SKOPJE (Reuters) - More than 1,000 Macedonians protested on Saturday evening against the change of the name of the former Yugoslav Republic which was agreed with neighboring Greece to end a decades-long dispute.
Last week the foreign ministers of Greece and Macedonia signed an accord to rename the tiny ex-Yugoslav republic the “Republic of North Macedonia.”
The agreement, which unlocked Macedonia’s path to possible European Union and NATO membership, triggered protests by nationalists.
The protest on Saturday evening organized by Macedonia’s biggest opposition party, VMRO-DPMNE, was peaceful.
Protesters held banners reading “We don’t want to give up the name” and waved Macedonian flags as they demanded annulment of the agreement with Greece.
Macedonia, which declared its independence in 1991, avoided the wars that battered some other ex-Yugoslav republics. But Greece refused to accept the country’s name, saying it implied territorial claims on the Greek province of Macedonia and amounted to an appropriation of its ancient civilization.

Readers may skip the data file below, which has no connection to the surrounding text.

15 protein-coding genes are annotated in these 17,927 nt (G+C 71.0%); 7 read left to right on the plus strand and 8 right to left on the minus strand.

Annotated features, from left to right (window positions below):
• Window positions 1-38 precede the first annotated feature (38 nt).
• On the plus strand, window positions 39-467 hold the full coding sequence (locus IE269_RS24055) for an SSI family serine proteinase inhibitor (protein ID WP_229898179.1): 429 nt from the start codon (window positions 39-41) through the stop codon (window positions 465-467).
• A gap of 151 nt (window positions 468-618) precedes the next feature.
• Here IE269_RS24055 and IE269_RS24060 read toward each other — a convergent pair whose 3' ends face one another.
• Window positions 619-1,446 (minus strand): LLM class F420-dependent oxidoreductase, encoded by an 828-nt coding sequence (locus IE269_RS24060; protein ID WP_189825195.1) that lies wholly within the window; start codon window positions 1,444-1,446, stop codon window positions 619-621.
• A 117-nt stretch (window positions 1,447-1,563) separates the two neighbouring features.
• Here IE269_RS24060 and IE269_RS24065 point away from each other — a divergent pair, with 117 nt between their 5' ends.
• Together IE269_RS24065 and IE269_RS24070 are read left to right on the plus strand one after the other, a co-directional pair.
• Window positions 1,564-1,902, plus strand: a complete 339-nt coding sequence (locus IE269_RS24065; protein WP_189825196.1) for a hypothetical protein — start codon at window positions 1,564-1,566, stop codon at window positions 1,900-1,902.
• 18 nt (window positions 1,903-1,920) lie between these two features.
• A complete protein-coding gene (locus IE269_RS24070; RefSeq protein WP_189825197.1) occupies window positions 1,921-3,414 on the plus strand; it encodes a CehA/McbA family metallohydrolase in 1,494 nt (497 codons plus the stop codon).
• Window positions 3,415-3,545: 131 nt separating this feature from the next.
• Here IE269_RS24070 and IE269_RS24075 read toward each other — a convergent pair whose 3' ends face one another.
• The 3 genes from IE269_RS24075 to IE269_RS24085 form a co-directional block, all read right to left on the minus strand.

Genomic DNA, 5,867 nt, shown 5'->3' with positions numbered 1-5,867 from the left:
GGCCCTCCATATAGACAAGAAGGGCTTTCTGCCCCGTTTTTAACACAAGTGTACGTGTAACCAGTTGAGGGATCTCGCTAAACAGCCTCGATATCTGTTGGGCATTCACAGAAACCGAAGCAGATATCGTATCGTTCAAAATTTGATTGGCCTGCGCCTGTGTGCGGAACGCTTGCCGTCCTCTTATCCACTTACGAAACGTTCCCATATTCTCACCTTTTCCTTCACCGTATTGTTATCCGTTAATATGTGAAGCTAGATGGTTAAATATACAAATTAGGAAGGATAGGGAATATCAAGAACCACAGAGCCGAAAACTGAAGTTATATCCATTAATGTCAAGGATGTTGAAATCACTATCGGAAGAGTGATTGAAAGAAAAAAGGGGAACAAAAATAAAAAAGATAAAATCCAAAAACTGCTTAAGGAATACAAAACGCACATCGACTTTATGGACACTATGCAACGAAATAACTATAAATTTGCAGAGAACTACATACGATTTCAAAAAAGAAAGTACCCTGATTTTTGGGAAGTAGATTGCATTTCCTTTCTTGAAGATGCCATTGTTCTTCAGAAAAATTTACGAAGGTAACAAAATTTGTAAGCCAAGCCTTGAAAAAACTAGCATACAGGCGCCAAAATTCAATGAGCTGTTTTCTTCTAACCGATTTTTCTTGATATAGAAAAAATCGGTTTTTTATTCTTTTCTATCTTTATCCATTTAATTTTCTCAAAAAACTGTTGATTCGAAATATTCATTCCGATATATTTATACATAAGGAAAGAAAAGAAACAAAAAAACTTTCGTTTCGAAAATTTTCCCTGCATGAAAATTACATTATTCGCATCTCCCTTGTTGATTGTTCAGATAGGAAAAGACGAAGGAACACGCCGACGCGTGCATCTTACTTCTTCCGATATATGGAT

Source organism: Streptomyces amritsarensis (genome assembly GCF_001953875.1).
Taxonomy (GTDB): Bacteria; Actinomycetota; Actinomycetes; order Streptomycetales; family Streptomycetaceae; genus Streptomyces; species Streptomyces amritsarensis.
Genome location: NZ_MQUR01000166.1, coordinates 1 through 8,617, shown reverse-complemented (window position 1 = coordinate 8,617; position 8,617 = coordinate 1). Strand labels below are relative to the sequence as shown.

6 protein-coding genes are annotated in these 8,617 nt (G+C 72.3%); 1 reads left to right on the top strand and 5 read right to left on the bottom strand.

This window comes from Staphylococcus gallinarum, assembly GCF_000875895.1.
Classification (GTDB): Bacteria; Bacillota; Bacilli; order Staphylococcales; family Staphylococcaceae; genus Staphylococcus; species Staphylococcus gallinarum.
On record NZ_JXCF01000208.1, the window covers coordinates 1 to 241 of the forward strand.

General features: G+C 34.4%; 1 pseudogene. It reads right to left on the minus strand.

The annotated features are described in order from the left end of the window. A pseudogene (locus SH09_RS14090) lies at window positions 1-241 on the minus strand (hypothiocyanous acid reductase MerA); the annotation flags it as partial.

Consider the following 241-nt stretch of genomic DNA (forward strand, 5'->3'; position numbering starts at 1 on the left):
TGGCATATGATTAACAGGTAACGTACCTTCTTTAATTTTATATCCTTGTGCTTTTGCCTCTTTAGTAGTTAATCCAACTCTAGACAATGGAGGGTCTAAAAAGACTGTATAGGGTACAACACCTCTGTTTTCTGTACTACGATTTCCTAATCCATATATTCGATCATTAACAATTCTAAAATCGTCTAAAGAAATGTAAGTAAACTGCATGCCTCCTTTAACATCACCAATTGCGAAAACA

Greece blocked Macedonia’s efforts to join the EU and NATO.
Macedonia has to amend its constitution to conform with the provisions of the deal. A referendum is also expected in Macedonia in the autumn.
Macedonian President Gjorge Ivanov also opposes the accord. He refused to sign the agreement even though it was ratified by the parliament on Wednesday.
Reporting by Ognen Teofilovski; Writing by Ivana Sekularac; Editing by Daniel Wallis
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